What difference would your proposals for effective labour inspections make for the workplace?
We have a European labour market, but the rules are national. People are working and living all over Europe. The competences of labour inspections are ending at the borders. Yet we have cross-border companies and cross-border workers. What we’re demanding is that every employee, regardless of status, is covered by a labour inspection. We need a clear definition of dependent worker.
The system is creating social dumping. By avoiding the issue, we also avoid tackling the issue of social dumping.
Do you think Member States invest enough resources in combatting the black market or fighting fiscal fraud?
Currently, almost all national labour inspections authorities in Europe are understaffed. This is a big mistake, because the economic crisis should rather be an incentive to strengthen the systems. Some Member States, such as Greece, made the fight against the black market and fiscal fraud their absolute priority: it’s not just about cutting budgets, it’s about bringing in money.
There are lots of companies that abide by the law, that’s clear, but those breaking the law do not worry about following the law as labour inspections become so rare. Labour inspectorates bring in far more money than they earn.
Your work on the programme for Employment and Social Innovation (EaSI) can now be seen in practice. Where will EaSI funding make the most impact?
The largest amount of money goes into the PROGRESS program, which supports the development and coordination of EU policy in employment, social inclusion, social protection and working conditions. The novelty is the focus on social innovation and experimentation. These projects should help us to find new and innovative ways of combatting poverty and improving social inclusion.
The Commission has focused more on competition, economics and consumers and not on what we call social Europe. However, Commissioner Andor has worked hard under very difficult circumstances to bring workers and social issues into the debate in the Commission’s work.
What has the crisis done for public services in Europe?
The current crisis management resulted in decreasing social spending. The easiest place for governments to make cuts is to civil servants, to jobs in the public sector. Austerity policies have affected education, innovation and investment in sustainable jobs.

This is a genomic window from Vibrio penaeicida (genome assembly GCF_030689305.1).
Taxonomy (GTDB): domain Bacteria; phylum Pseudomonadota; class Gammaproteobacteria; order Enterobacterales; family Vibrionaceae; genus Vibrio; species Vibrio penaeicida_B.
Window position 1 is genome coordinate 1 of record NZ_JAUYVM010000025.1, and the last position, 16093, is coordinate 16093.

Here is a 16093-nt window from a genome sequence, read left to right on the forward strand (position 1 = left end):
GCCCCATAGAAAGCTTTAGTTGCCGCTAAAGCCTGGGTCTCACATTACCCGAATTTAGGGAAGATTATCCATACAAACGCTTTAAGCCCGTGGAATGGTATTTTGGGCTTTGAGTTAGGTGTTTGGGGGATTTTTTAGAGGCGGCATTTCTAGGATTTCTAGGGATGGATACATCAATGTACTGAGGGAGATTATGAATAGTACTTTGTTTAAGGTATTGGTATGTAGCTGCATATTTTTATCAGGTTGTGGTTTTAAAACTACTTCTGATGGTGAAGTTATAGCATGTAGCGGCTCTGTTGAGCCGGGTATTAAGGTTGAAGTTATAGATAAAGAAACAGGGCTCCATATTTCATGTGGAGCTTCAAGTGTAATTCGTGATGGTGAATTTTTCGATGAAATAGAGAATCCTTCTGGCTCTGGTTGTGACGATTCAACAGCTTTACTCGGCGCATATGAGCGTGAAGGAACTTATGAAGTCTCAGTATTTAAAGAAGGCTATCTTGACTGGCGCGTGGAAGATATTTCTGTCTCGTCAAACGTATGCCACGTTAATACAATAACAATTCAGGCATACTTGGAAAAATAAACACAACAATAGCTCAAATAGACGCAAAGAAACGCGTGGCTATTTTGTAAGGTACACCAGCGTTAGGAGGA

The crisis needs to be paid for by those who caused the crisis, not the weakest. Reforms to public services also hit the weakest the hardest.
What will be the legacy of this Parliament in terms of a social Europe?
The majority in the Parliament and in the Commission in my view has meant that we have not made a great deal of progress in terms of a social Europe. However, our goal was to get closer to that, and we have done that through the Fund for the Most Deprived and by putting the Youth Guarantee on the agenda, but there is more to be done.
The next Commission should come up with a proposal on health and safety at work, a new, improved Working Time Directive and a proposal on European labour inspections. The new Parliament will be dealing with many dossiers that were not finished in this mandate.
What has been your proudest achievement for this mandate?
I always fight for social protection in all my work. I think I have been part of improvements in many areas of employment and social affairs, whether it has been in labour inspections or for laying the groundwork for advisory bodies in labour mobility questions with EaSI. The reason I am an MEP is so that I can help to push Europe in a more social direction.
What are your key messages to voters ahead of the elections?
My main message is that people need to vote. I want to keep working on a social Europe, and I want to do this in a constructive environment. If we don’t manage to keep radicals and eurosceptics out, then we will be far less capable of acting and making decisions.
Given the challenges we will be facing in the next term, we need a Parliament that is able to find majorities and that can speak with one voice to represent its people.
Jutta Steinruck is a Member of the European Parliament for the Socialists and Democrats in Germany. She is a member of the Committee on Employment and Social Affairs.